Patricia is a member of the British Society of Clinical Hypnosis. She received her diploma in 1995 and has been running a successful practice for the last 17 years, treating a wide range of conditions.
She completed her NLP Practitioner Training Course in 1997 (training through Beeleaf)
Master Classes attended at the LCCH (London College of Clinical Hypnosis) include:
Healing the inner child
Past Life Regression
Cessation of Smoking
Brief Strategic Therapy
Goal Centered Therapy
The misconception and impression that many people hold is that hypnosis is something magical, mystical and even dangerous. Hypnosis has even been portrayed as a scary form of mind control, where people are made to give up control of themselves. Hypnosis is in fact the complete opposite, as people visit hypnotherapists or utilise self-hypnosis because they want help to gain more control over their lives, limiting habits and behaviours- not less.
The phenomenon of hypnosis is firstly, and most importantly, a natural state
of mind, which means that virtually every person has the capacity to respond to hypnosis. Hypnosis is simply a state of physical, mental and emotional relaxation, along with a heightened state of awareness. This change of consciousness is extremely comfortable and relaxing, just like those moments before you fall asleep and as you start to wake up in the morning. You'll feel very relaxed, yet your mind will still be highly focused and aware.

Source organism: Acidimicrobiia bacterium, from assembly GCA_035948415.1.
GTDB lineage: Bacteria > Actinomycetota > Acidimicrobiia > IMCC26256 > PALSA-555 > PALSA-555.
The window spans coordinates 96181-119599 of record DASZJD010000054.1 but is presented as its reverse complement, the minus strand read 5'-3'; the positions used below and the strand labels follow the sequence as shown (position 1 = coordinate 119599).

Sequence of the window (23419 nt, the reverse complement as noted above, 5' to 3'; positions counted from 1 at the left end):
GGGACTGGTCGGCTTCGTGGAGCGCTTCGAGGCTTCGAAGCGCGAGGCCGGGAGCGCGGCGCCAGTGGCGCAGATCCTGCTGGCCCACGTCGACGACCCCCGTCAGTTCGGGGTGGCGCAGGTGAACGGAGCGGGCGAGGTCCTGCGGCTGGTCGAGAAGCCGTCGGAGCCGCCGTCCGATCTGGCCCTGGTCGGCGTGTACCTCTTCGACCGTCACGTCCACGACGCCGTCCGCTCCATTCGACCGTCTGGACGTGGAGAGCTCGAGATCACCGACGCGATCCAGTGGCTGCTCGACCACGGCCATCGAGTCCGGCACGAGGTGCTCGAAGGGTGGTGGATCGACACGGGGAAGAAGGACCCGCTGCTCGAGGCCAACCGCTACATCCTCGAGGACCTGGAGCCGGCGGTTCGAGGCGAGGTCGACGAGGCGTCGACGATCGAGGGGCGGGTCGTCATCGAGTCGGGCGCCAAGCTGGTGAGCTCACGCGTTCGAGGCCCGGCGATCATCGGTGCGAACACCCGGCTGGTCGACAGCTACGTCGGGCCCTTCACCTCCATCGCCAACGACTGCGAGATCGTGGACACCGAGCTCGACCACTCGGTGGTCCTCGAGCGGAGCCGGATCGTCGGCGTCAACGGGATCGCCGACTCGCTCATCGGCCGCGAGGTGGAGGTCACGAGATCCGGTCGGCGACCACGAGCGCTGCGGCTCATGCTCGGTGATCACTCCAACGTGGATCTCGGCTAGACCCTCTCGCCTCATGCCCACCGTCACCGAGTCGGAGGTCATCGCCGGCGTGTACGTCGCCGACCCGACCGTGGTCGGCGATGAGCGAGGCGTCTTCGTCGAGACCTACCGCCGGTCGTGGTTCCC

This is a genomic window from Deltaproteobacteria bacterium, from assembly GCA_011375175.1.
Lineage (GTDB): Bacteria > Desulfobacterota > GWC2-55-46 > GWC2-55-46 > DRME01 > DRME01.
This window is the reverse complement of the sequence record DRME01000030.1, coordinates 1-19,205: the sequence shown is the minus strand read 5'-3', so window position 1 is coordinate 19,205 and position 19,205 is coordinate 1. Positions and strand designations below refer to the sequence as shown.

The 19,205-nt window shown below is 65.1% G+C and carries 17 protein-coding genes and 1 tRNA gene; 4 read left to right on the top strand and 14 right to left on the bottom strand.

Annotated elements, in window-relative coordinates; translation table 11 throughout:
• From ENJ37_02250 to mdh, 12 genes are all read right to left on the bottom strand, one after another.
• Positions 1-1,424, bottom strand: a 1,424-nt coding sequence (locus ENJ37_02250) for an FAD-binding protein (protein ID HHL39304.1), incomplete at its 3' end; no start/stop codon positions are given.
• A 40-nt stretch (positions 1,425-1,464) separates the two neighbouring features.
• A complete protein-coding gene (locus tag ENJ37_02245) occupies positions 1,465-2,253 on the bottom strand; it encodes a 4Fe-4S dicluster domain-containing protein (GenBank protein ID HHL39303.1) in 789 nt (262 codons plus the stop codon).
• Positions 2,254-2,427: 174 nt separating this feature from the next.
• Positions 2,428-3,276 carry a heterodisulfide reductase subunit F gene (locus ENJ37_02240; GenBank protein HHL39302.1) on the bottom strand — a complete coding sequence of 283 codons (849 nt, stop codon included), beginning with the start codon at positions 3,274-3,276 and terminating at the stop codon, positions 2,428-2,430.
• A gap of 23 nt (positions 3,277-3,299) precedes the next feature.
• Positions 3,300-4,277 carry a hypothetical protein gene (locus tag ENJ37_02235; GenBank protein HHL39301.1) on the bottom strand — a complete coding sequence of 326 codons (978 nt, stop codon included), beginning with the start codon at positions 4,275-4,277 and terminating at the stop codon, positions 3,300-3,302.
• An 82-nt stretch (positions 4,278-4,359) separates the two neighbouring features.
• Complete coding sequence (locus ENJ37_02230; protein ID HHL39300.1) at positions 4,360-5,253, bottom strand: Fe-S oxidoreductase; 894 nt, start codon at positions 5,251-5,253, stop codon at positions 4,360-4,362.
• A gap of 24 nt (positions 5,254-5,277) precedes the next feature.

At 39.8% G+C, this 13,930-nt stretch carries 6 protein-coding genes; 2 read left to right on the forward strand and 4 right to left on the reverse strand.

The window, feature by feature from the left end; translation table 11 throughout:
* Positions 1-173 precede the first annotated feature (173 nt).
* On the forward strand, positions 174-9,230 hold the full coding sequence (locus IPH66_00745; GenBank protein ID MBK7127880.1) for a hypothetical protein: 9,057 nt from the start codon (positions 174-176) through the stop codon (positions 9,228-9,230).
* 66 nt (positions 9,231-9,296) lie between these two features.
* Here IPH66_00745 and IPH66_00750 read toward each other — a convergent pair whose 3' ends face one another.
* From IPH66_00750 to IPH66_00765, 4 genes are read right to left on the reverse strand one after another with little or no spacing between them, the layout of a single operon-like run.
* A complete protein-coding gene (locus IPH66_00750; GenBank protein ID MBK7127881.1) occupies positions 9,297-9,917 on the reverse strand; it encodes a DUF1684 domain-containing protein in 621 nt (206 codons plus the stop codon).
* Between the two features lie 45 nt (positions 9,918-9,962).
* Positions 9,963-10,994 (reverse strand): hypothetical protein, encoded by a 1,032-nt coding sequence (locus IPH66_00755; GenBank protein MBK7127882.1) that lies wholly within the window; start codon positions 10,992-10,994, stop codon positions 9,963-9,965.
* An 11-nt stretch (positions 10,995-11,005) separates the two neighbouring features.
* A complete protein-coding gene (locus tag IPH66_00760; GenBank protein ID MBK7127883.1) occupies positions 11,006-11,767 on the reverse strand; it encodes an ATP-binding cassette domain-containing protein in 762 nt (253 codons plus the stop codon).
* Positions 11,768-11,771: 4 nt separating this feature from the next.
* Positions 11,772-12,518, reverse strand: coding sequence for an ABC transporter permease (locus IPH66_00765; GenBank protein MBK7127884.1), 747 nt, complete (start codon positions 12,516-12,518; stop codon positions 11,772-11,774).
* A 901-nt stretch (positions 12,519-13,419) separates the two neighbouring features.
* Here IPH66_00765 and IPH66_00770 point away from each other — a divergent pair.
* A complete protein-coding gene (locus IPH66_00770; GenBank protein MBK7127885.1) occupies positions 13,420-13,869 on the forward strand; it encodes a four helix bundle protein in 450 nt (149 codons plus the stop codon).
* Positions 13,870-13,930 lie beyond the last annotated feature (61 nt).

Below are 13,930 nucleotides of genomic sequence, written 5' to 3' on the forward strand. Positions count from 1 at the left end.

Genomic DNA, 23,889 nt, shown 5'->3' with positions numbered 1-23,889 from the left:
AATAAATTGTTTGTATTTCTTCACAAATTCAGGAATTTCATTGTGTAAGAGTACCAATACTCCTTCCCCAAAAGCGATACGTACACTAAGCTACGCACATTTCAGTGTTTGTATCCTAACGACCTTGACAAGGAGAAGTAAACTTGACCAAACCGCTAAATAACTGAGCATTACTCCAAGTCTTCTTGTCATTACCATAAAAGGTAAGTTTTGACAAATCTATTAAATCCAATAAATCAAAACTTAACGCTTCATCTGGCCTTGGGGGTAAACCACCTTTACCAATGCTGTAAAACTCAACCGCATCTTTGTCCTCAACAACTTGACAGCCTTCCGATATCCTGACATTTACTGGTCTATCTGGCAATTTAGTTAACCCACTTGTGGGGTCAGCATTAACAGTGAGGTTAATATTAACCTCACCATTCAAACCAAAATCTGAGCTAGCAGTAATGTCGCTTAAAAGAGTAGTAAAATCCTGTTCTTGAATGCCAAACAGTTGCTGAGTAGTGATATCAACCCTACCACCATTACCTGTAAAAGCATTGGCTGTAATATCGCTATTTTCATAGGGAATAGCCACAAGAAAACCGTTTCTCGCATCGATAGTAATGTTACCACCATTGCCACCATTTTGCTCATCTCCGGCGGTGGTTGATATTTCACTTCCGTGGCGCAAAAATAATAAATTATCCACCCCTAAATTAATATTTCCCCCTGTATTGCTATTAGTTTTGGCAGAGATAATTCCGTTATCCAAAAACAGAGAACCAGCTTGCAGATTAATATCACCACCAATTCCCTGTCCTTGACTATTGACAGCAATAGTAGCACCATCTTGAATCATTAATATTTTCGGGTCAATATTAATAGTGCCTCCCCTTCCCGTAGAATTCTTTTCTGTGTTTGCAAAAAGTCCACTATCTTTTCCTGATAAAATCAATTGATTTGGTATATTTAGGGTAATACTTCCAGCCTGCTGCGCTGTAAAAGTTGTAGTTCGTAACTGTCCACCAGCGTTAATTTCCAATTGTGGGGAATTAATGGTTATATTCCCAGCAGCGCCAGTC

Hypnosis is a means of moving into a perfectly natural state of mind, that people actually move in and out of several times a day. Everyone has experienced this trance like state, although they may not have called it hypnosis.We all go in and out of different levels of consciousness all day. Daydreaming, reading, driving are all examples of every day tasks when we may enter an altered state of awareness.
Have you ever had the experience of driving along the motorway and suddenly realised that you passed your exit several miles back?
Or have you ever been so caught up in a TV programme, a book, a film or computer game that you've lost track of time, or not realised that someone has been talking to you?
These are all everyday examples of a change of consciousness and an altered state of awareness. Hypnosis is just another example of an altered state of awareness. The difference being hypnosis is unique in that it can be utilised for self-change as we are also much more open and responsive to positive suggestion in this state.
So, when a hypnotherapist guides you into hypnosis they are not asking you to experience anything strange that you haven't experienced before. This is why sometimes people come out of trance unsure whether they were actually hypnotised or not, as it is such a familiar feeling.